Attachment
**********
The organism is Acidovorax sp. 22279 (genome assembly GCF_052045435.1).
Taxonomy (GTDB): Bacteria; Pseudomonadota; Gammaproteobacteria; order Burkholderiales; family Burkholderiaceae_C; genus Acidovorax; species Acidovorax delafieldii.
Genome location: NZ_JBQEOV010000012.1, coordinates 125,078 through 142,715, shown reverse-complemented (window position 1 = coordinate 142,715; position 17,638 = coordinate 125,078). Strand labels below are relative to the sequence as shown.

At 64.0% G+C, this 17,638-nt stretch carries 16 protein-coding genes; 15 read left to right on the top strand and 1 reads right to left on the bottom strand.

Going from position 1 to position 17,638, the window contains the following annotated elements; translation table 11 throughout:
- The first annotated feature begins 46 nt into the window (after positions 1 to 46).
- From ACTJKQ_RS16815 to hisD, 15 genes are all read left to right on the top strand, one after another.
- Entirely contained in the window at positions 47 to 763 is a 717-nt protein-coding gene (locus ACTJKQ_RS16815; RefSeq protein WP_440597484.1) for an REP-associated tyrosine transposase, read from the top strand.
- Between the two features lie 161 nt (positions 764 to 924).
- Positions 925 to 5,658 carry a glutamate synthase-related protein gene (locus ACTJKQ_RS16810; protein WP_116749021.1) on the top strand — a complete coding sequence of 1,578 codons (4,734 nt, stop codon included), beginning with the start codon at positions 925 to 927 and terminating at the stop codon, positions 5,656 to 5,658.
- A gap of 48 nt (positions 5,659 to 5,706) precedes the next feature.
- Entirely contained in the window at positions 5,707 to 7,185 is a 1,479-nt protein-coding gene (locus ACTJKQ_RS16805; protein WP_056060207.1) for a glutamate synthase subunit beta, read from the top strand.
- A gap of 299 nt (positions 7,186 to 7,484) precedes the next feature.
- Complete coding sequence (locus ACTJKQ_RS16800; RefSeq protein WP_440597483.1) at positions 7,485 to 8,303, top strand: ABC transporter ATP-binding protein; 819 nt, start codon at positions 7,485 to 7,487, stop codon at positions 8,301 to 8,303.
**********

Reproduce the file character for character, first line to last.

The organism is Acidovorax sp. 22279 (genome assembly GCF_052045435.1).
Taxonomy (GTDB): Bacteria; Pseudomonadota; Gammaproteobacteria; order Burkholderiales; family Burkholderiaceae_C; genus Acidovorax; species Acidovorax delafieldii.
Genome location: NZ_JBQEOV010000012.1, coordinates 125,078 through 142,715, shown reverse-complemented (window position 1 = coordinate 142,715; position 17,638 = coordinate 125,078). Strand labels below are relative to the sequence as shown.

At 64.0% G+C, this 17,638-nt stretch carries 16 protein-coding genes; 15 read left to right on the top strand and 1 reads right to left on the bottom strand.

Going from position 1 to position 17,638, the window contains the following annotated elements; translation table 11 throughout:
- The first annotated feature begins 46 nt into the window (after positions 1 to 46).
- From ACTJKQ_RS16815 to hisD, 15 genes are all read left to right on the top strand, one after another.
- Entirely contained in the window at positions 47 to 763 is a 717-nt protein-coding gene (locus ACTJKQ_RS16815; RefSeq protein WP_440597484.1) for an REP-associated tyrosine transposase, read from the top strand.
- Between the two features lie 161 nt (positions 764 to 924).
- Positions 925 to 5,658 carry a glutamate synthase-related protein gene (locus ACTJKQ_RS16810; protein WP_116749021.1) on the top strand — a complete coding sequence of 1,578 codons (4,734 nt, stop codon included), beginning with the start codon at positions 925 to 927 and terminating at the stop codon, positions 5,656 to 5,658.
- A gap of 48 nt (positions 5,659 to 5,706) precedes the next feature.
- Entirely contained in the window at positions 5,707 to 7,185 is a 1,479-nt protein-coding gene (locus ACTJKQ_RS16805; protein WP_056060207.1) for a glutamate synthase subunit beta, read from the top strand.
- A gap of 299 nt (positions 7,186 to 7,484) precedes the next feature.
- Complete coding sequence (locus ACTJKQ_RS16800; RefSeq protein WP_440597483.1) at positions 7,485 to 8,303, top strand: ABC transporter ATP-binding protein; 819 nt, start codon at positions 7,485 to 7,487, stop codon at positions 8,301 to 8,303.